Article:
During my run today I listened to an interview with Randall Wallace. Wallace wrote the screenplay for the movie Braveheart and directed such films as Secretariat.
What a pleasure to listen to two brilliant thinkers parley with each other. This is what a thoughtful, mature, and sensible conversation looks like. Never a demeaning or condescending word toward the other. Imagine what the world would be like if people could talk to other people like this.
Wallace studied religion and attended seminary before becoming an author. He was very open about his faith in this interview. At one point he talked about losing his wife (not through death but through divorce) and said how he would come to the end of each day, fall on his knees, and thank God that he had had enough faith to make it through the day. At one point in the interview he quoted a famous author (I forget who) to the effect, "When you really sacrifice for something, it's a lot harder to surrender." I can see this philosophy at play in both Braveheart and Secretariat. Anyone sensible would have refused to back William Wallace. Anyone sensible would have sold Secretariat.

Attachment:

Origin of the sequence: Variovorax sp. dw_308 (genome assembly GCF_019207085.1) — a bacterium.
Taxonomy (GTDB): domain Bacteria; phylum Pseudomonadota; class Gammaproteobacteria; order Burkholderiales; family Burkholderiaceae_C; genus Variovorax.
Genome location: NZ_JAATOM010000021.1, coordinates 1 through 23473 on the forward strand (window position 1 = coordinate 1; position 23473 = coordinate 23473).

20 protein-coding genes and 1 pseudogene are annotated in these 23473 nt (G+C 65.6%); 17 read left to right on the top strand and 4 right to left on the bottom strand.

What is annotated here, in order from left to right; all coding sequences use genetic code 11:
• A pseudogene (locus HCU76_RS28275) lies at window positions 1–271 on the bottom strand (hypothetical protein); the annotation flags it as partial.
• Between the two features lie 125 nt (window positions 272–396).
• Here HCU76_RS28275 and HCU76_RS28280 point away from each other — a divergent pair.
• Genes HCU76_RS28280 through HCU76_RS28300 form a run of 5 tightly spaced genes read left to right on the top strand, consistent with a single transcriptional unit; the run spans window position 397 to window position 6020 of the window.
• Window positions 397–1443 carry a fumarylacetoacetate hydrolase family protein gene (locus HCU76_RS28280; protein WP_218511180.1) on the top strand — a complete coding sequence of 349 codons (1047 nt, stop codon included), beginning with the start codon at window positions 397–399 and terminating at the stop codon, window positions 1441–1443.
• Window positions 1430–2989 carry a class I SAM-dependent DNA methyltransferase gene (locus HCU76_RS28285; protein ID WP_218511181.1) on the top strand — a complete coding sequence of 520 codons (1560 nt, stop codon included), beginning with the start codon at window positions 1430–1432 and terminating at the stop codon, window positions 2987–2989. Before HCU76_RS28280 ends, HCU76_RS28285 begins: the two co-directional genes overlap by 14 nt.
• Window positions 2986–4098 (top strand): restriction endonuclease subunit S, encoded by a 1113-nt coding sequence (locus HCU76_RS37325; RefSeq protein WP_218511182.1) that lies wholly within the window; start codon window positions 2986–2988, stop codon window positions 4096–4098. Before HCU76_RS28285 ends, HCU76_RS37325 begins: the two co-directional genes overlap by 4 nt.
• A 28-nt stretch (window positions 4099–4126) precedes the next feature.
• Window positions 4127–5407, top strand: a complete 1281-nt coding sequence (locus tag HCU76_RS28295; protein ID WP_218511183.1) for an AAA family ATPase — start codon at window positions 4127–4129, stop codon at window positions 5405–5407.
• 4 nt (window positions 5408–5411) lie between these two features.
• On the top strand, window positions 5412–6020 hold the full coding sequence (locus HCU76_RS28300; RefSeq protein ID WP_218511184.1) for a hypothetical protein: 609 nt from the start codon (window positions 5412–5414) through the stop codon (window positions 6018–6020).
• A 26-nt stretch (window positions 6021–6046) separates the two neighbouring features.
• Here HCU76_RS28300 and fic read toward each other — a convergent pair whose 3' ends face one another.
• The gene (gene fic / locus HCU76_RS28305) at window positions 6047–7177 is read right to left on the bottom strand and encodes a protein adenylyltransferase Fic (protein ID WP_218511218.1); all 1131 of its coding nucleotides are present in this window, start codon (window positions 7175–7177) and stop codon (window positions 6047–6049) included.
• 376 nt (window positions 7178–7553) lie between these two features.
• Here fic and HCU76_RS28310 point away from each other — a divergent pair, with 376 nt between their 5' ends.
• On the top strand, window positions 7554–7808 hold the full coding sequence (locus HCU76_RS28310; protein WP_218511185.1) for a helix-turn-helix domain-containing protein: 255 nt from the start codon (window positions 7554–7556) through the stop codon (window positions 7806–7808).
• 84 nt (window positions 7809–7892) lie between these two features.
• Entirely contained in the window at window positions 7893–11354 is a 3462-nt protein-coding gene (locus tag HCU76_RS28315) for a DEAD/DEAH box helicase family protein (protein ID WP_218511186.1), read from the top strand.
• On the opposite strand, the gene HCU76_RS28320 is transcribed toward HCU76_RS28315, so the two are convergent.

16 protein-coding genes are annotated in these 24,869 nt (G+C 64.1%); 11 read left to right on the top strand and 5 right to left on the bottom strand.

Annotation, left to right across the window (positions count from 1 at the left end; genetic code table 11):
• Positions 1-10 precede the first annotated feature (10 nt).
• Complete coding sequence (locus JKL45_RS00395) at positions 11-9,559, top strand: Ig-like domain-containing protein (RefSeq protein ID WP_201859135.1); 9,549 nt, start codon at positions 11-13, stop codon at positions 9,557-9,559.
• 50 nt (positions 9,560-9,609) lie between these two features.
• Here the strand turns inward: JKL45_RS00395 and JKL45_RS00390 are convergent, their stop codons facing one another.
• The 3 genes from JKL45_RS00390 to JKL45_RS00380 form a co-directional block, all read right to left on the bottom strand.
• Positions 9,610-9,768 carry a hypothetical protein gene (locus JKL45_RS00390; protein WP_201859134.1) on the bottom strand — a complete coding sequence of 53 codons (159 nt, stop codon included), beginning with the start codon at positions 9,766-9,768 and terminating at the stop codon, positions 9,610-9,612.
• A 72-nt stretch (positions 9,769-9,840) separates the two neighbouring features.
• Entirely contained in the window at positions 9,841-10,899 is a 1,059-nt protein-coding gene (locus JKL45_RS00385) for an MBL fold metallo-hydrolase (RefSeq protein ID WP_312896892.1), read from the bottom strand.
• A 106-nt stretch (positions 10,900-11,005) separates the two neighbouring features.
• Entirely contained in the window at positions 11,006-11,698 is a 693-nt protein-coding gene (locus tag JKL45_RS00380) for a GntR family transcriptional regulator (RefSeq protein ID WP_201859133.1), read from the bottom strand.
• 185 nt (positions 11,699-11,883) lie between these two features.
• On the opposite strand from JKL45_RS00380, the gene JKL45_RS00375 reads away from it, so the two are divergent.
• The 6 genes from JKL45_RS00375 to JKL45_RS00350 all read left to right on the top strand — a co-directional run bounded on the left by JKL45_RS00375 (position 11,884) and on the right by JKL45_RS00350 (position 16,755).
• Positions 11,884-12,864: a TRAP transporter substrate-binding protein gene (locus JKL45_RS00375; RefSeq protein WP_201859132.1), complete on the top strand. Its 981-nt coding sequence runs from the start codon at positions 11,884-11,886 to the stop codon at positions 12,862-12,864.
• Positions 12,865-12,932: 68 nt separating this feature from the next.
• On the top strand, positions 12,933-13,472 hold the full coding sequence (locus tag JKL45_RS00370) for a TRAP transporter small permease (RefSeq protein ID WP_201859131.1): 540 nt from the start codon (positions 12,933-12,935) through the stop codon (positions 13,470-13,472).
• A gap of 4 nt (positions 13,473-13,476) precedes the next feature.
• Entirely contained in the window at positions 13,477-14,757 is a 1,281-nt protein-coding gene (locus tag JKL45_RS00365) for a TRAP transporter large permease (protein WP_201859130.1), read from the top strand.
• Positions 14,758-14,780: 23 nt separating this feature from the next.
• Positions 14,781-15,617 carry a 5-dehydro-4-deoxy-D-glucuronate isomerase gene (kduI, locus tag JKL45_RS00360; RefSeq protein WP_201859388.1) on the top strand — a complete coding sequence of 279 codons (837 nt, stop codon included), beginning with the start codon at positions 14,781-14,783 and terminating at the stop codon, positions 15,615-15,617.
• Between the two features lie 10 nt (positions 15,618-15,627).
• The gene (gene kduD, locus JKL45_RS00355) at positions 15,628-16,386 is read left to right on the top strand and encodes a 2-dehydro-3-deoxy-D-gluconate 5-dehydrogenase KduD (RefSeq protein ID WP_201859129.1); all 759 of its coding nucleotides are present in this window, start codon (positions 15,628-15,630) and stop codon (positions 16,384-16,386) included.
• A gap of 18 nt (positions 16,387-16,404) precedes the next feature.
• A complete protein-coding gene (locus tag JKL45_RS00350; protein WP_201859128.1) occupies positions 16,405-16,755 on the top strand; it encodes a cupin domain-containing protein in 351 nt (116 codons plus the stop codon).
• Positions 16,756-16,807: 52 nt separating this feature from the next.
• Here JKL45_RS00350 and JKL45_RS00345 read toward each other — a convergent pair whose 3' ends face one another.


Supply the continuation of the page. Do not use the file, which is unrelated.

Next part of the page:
Both were the ultimate underdogs, which is exactly why I, perhaps the ultimate infracaninophile, loved these movies. "Every man dies, but not every man really lives," says William Wallace before he is beheaded.
And how true that is. I loved how Randall Wallace said how he would have written the screenplay for Braveheart even if it was never turned into a movie. You simply do what you have to do, what you are called to do in this life.
Wallace wrote the song for the final credits of Braveheart. It's called "It's Who You Are."
It's not the prize, it's not the game, it's not the sacrifice, it's not the fame. When every road looks way too far, it's not what you have, it's who you are.
That reprimands, encourages, and inspires me no end.
For the interview, go here.